After a decade of promise, advanced biofuels makers are entering a crucial make-or-break period with the first of a new generation of production facilities about to come on line.
The new facilities are designed to take biofuels beyond corn-based ethanol and begin to shift the industry to "advanced" fuels made with a lower carbon footprint derived from products that will not compete with demand for food.
Many of the companies are turning to cellulosic plant materials, animal waste and plant oils to churn out millions of gallons of ethanol, diesel, jet fuel or components for gasoline.
Driving the industry are US government targets stretching out a decade that call for fuel suppliers to blend billions of gallons of the new biofuels into the US gasoline and diesel pools, on top of the corn ethanol that already makes up about 10 per cent of the gasoline market.
The targets have helped biofuel companies develop strategies and lay out expansion plans, but they do not rely on the tax incentives or subsidies that helped the solar and wind industries.
Aside from the federal volume targets, "these guys in almost all cases are not relying on subsidies," said Rob Stone, an analyst at Cowen & Co in Boston.
But even with the growth and new investments, investors will likely have to wait for the technology to prove itself over the coming years before receiving big payoffs.
Among the most anticipated of the new production plants is KiOR Inc's Columbus, Mississippi, facility. The company expects to begin production in the second half of 2012 and turn wood products into components, or blendstocks, that can be used in gasoline and diesel fuel.
The KiOR plant will process farmed Southern Yellow Pine trees at the equivalent of about $25 per barrel of oil, or about one-quarter the price US crude oil.
Nearly 400 million gallons of new biofuels production is expected to go on line this year in the United States, according to data compiled by industry publication Biofuels Digest.
Another 1.7 billion gallons of additional capacity is forecast to start up from the beginning of 2013 through 2015, bringing total capacity to nearly 2.3 billion gallons.
Among others under construction are Altair's Washington plant, which will produce jet fuel from carmelina, an oily flowering plant; and Diamond Green's facility in Louisiana, which will convert animal fat and used cooking oil into diesel fuel under a joint venture with refiner Valero Energy Corp.
Many of the nascent biofuels companies have been working for years to develop technology that can cheaply turn cellulosic sugars or waste materials into energy and have even attracted investment from the world's top oil companies.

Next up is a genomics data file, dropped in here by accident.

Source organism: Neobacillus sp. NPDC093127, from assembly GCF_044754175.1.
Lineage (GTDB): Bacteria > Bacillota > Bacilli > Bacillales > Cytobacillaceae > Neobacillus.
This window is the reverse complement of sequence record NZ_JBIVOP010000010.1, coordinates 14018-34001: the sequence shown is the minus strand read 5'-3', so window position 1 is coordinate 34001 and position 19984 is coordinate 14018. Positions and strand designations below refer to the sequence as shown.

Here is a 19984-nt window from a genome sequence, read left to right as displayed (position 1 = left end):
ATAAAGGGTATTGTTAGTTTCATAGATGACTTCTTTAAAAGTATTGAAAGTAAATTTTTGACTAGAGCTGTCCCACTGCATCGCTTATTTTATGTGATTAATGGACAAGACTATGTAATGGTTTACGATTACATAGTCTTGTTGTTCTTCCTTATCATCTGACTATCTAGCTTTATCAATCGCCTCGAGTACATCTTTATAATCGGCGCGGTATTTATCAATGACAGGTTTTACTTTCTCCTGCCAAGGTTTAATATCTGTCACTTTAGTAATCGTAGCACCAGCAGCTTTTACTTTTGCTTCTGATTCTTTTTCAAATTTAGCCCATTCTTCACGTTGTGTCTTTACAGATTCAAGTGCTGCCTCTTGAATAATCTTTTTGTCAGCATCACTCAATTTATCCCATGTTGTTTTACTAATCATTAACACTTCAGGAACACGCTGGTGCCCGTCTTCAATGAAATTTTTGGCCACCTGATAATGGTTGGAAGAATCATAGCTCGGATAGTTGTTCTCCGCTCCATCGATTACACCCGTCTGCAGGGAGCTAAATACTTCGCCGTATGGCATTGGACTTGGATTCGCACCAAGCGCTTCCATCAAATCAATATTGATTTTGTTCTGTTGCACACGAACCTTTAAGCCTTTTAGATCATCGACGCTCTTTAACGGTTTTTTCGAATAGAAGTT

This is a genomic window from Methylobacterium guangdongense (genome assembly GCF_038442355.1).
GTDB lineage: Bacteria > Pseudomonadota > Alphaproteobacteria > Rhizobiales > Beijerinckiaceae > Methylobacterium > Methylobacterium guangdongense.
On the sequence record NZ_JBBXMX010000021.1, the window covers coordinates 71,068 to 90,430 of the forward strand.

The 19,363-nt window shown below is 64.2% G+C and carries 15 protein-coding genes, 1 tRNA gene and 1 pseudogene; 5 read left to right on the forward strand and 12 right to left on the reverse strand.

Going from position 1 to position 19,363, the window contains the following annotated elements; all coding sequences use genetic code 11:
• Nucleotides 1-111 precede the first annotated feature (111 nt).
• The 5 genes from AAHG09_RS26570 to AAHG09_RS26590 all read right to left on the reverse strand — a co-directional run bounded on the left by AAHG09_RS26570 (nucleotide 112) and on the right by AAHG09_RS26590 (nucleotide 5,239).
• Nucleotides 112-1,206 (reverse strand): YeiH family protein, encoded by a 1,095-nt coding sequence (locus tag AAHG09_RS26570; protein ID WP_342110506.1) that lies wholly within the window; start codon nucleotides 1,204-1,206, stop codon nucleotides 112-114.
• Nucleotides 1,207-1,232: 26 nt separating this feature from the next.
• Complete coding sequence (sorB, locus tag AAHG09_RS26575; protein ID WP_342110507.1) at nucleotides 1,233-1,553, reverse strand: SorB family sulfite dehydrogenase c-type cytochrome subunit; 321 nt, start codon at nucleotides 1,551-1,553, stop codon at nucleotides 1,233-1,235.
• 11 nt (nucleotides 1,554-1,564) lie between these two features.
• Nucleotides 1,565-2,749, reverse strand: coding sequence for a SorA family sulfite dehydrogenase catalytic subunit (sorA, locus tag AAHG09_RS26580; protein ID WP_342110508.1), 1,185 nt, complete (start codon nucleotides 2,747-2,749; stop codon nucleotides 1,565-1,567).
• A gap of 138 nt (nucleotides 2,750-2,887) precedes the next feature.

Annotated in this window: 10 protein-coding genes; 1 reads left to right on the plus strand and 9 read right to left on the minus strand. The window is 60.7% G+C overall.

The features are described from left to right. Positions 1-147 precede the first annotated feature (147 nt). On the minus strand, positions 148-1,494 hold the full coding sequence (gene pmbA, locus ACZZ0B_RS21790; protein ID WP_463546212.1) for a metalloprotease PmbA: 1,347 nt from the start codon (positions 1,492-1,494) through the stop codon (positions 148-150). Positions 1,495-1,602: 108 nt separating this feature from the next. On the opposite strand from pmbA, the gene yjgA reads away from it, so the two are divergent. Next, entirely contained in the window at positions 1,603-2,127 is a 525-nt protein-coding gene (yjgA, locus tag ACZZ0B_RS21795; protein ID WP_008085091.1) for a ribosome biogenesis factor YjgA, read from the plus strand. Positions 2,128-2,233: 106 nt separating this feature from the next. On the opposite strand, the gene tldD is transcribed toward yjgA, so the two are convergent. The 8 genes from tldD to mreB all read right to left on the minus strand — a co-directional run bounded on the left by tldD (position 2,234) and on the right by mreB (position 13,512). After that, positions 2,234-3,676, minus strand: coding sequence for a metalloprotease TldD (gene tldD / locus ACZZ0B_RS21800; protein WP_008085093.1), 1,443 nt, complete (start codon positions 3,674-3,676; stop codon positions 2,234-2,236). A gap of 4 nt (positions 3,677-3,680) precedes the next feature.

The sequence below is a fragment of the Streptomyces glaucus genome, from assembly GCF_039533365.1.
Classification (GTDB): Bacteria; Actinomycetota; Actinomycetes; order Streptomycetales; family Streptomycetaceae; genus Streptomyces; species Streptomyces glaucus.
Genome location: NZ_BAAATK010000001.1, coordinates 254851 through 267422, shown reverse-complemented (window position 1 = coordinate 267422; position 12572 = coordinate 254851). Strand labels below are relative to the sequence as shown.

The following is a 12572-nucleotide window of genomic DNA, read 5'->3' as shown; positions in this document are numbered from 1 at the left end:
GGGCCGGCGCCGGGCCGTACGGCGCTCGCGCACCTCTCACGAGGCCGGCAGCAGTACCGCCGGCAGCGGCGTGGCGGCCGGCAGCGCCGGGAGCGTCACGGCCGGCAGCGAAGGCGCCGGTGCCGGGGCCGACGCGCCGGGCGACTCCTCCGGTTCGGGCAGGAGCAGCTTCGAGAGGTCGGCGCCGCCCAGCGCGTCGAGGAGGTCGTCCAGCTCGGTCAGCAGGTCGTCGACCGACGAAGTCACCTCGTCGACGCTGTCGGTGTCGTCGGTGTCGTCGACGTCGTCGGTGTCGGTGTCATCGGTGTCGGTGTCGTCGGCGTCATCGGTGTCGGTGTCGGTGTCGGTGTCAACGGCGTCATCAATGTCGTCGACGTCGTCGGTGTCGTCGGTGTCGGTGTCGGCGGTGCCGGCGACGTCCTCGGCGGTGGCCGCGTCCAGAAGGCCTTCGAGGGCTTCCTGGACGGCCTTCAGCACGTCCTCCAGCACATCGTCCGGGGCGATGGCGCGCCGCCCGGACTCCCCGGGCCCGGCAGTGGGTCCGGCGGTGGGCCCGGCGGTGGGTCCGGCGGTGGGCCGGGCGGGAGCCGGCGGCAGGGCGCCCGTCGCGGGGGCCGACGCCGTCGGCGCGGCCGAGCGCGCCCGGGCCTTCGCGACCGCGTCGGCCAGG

Those advances have come in several areas. Researchers have developed new biochemical catalysts to break down tough cellulosic material, used new techniques to turn solid materials into gas and created advanced 'hydroprocessing' refining methods to break heavy hydrocarbons into lighter, more easily burned fuels.
BP, Royal Dutch Shell, Chevron and Total have all taken stakes in companies that focus on a wide variety of fuels from traditional sugar cane ethanol to gasoline and diesel.
Still other companies, including Gevo Inc and Butamax, a joint venture of BP and Dupont, are building plants to produce biobutanol from corn starches or other agricultural products to produce 'drop-in' components for gasoline or chemicals with a higher energy content than traditional ethanol.
"I think there's room for multiple fuels to contribute to the fuel mix," Butamax CEO Paul Beckwith said in an interview.
Gevo, which is locked in a patent lawsuit with Butamax, expects to start up a converted ethanol plant next month that will produce butanol using corn cellulose as a feedstock. It expects to shift to materials such as switch grass, waste wood products or agricultural by-products such as corn cobs and stalks and sugarcane bagasse in the future.
Authorized under the 2007 Energy Independence and Security Act, the Environmental Protection Agency's Renewable Fuel Standard 2 calls for 21 billion gallons of advanced biofuels to be delivered annually by 2022, on top of a target of 15 billion gallons of corn-based ethanol.
The advanced biofuels target could be reduced if producers fail to bring adequate production on line and oil industry lobby group the American Petroleum Institute has already filed a lawsuit challenging the goal as unrealistically high.